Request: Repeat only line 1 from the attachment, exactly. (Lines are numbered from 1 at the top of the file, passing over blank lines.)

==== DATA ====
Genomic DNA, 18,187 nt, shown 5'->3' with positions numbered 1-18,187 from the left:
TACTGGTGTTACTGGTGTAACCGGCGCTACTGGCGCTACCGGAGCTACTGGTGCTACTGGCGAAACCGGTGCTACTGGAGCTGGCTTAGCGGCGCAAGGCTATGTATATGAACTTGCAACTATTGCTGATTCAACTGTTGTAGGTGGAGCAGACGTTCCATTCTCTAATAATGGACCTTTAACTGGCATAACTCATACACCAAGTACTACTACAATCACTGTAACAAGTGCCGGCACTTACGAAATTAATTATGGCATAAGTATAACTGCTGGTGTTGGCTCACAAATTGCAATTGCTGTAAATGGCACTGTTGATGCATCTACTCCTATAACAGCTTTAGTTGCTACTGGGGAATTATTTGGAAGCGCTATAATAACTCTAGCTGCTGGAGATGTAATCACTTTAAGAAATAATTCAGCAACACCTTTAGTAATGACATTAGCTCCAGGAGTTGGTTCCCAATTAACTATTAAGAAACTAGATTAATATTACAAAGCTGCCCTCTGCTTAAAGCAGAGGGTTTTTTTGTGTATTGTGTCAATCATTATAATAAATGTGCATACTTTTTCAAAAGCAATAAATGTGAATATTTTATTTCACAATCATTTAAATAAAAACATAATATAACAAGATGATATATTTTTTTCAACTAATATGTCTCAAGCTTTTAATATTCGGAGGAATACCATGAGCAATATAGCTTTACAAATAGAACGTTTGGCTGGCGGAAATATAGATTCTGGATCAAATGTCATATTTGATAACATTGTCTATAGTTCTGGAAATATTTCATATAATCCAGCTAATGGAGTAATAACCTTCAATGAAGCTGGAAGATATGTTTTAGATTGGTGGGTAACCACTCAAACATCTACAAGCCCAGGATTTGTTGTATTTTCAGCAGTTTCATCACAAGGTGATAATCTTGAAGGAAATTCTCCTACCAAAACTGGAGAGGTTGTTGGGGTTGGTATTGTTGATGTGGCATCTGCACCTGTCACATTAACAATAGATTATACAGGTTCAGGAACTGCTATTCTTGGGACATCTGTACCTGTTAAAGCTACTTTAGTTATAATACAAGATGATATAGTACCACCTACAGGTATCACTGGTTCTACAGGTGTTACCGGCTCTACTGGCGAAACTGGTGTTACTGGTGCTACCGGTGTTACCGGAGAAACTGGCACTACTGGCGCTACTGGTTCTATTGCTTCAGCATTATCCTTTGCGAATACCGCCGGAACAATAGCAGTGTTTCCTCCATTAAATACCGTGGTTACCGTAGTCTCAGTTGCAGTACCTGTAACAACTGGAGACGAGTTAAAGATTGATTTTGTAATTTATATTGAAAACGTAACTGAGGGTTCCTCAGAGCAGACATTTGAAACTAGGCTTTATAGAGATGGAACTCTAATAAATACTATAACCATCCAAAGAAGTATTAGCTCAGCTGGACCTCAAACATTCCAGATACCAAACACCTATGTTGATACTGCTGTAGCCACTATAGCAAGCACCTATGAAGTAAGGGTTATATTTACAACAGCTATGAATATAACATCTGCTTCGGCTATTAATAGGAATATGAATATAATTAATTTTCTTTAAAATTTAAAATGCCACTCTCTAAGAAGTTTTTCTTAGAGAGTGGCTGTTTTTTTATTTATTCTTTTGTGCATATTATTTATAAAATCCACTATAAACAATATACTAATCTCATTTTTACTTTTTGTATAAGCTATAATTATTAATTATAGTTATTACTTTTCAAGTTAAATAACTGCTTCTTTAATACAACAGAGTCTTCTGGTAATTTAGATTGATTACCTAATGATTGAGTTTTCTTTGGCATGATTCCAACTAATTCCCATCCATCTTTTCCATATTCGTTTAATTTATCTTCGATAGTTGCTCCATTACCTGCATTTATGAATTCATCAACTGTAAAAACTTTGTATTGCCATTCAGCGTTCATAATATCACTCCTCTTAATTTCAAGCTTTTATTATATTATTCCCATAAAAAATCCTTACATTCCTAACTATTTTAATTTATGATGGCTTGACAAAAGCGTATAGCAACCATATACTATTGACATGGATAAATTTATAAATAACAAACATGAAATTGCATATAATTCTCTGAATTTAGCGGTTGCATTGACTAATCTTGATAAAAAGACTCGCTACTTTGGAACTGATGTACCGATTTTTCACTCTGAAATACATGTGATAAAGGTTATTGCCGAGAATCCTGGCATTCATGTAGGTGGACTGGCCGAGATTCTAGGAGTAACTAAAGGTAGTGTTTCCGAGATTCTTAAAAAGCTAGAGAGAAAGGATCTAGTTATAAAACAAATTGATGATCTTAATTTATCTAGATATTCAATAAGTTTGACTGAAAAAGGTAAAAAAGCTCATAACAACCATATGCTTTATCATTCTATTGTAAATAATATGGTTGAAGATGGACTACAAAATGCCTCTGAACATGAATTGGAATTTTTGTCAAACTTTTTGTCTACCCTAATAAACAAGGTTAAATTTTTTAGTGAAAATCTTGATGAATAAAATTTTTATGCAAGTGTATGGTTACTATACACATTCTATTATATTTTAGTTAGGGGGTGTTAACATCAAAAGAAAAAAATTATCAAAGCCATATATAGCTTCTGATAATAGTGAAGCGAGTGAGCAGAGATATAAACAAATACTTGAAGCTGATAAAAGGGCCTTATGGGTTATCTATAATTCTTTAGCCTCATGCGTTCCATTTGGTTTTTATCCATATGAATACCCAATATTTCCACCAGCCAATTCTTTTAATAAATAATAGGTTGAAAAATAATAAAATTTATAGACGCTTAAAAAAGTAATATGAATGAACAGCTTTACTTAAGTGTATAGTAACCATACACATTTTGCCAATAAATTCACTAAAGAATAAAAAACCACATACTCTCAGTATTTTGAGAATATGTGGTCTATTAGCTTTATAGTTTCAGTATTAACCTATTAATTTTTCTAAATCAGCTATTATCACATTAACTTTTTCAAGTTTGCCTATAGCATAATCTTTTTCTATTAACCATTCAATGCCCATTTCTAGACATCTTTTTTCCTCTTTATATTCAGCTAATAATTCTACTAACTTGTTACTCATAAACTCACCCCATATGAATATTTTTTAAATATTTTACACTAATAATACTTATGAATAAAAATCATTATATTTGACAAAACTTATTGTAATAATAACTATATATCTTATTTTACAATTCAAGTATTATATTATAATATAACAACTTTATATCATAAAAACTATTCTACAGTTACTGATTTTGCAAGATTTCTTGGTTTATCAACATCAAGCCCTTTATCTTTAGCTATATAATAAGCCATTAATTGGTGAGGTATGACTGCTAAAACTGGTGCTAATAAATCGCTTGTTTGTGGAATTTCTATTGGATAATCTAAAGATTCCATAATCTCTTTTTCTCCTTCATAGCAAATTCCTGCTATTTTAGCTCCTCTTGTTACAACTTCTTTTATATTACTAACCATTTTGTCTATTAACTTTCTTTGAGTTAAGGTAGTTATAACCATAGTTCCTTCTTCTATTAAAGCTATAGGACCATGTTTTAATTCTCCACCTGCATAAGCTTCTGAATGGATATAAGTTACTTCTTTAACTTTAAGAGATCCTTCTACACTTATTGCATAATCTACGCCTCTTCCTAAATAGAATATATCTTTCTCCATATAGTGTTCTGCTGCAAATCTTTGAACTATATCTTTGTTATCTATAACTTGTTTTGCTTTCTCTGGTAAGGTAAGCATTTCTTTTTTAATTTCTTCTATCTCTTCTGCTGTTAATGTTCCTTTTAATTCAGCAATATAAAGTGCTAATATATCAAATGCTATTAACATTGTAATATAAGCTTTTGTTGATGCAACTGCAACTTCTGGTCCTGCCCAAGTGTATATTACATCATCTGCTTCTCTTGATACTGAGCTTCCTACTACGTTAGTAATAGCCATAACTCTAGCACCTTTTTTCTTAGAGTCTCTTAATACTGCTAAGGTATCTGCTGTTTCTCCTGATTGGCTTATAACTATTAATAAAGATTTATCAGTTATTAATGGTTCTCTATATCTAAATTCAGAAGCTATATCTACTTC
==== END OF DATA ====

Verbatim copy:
Genomic DNA, 18,187 nt, shown 5'->3' with positions numbered 1-18,187 from the left: